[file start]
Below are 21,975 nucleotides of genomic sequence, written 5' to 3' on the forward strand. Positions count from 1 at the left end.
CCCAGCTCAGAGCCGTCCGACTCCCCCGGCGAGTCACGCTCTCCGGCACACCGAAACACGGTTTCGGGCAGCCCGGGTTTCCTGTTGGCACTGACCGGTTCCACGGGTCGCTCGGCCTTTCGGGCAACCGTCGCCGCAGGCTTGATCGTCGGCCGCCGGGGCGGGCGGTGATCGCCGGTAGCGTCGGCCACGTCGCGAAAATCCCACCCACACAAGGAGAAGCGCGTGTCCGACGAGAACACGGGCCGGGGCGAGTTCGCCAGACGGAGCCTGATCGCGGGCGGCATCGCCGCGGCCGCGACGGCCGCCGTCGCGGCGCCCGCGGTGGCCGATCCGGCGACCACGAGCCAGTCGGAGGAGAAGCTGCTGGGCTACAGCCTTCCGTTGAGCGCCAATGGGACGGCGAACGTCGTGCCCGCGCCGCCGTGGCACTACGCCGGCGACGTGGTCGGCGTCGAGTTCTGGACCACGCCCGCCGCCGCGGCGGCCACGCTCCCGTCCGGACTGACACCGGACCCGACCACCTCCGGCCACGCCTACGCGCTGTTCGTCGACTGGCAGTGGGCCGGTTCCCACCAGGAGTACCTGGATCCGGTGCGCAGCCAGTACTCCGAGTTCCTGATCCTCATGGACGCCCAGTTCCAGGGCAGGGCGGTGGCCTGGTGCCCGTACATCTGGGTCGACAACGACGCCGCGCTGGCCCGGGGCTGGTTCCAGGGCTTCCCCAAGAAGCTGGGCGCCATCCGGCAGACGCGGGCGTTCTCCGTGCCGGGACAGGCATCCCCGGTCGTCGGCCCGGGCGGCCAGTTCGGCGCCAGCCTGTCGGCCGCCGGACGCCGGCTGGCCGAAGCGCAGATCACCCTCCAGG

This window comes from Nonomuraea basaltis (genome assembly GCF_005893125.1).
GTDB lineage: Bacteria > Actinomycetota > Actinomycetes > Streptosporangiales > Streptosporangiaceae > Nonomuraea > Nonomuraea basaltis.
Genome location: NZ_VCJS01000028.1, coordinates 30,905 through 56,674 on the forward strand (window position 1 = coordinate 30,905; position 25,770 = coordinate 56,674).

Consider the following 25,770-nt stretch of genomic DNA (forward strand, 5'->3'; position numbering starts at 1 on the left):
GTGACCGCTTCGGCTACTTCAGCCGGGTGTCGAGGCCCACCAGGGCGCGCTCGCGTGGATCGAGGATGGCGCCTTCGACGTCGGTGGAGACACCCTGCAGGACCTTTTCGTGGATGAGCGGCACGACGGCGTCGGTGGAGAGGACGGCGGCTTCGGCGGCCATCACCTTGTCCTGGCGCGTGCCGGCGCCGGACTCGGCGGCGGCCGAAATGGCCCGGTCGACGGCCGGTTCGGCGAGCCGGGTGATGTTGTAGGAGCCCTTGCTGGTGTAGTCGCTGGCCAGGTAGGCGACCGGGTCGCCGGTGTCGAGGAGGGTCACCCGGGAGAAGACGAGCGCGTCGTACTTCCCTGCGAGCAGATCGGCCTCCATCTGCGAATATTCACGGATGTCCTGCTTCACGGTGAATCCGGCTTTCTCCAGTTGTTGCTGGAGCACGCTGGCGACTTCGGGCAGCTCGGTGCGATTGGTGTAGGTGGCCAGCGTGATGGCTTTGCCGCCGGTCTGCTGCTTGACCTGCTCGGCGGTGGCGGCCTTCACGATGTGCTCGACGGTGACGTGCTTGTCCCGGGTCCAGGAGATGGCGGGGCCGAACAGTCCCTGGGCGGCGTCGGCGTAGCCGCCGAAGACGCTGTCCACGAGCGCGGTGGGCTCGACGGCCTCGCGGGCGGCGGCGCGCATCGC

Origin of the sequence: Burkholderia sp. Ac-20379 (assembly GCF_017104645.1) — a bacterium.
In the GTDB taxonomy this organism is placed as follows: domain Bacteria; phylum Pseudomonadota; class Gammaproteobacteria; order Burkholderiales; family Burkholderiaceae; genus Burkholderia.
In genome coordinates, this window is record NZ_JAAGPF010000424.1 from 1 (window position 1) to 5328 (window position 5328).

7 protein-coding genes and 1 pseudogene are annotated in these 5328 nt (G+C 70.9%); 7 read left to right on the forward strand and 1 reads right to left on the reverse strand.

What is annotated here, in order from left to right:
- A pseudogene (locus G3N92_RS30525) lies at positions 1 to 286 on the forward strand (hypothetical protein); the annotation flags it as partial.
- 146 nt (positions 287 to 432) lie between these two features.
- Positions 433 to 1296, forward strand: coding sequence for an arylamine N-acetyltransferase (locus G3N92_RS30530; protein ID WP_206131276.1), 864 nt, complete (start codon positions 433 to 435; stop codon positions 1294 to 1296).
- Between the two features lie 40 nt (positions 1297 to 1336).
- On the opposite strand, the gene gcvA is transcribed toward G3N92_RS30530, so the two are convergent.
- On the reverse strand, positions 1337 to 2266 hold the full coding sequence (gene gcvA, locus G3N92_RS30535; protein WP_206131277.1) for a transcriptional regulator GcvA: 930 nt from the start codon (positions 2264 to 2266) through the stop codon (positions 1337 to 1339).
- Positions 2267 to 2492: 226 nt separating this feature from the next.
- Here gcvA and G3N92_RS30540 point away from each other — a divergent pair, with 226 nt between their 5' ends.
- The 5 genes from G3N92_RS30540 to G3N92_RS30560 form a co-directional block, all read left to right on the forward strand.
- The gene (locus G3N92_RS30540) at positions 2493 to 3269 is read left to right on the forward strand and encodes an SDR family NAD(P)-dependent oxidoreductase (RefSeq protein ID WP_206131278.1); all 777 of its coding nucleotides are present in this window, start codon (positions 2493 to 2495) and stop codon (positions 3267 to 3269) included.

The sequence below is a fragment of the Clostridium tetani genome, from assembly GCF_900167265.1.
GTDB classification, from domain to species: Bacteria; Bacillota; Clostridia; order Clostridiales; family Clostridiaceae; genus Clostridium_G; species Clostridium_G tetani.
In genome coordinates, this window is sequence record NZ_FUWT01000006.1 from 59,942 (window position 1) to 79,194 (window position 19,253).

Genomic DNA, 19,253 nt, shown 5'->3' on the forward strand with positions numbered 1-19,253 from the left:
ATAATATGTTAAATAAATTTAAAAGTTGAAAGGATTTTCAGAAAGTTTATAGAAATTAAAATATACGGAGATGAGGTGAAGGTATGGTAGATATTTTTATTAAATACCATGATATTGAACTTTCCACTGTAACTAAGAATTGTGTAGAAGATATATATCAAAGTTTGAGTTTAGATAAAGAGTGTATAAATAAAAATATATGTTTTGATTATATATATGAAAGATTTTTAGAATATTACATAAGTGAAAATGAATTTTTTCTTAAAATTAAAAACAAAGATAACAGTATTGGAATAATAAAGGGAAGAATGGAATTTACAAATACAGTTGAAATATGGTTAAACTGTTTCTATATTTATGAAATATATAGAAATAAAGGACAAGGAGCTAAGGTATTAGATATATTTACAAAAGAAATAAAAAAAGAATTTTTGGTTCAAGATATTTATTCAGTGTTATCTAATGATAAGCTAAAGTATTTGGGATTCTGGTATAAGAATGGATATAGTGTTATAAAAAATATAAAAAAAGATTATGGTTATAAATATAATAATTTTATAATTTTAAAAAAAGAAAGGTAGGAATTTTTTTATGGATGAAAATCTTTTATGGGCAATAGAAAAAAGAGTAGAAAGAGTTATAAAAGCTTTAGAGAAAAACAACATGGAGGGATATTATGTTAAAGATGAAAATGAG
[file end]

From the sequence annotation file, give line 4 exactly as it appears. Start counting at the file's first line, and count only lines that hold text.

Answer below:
GTDB lineage: Bacteria > Actinomycetota > Actinomycetes > Streptosporangiales > Streptosporangiaceae > Nonomuraea > Nonomuraea basaltis.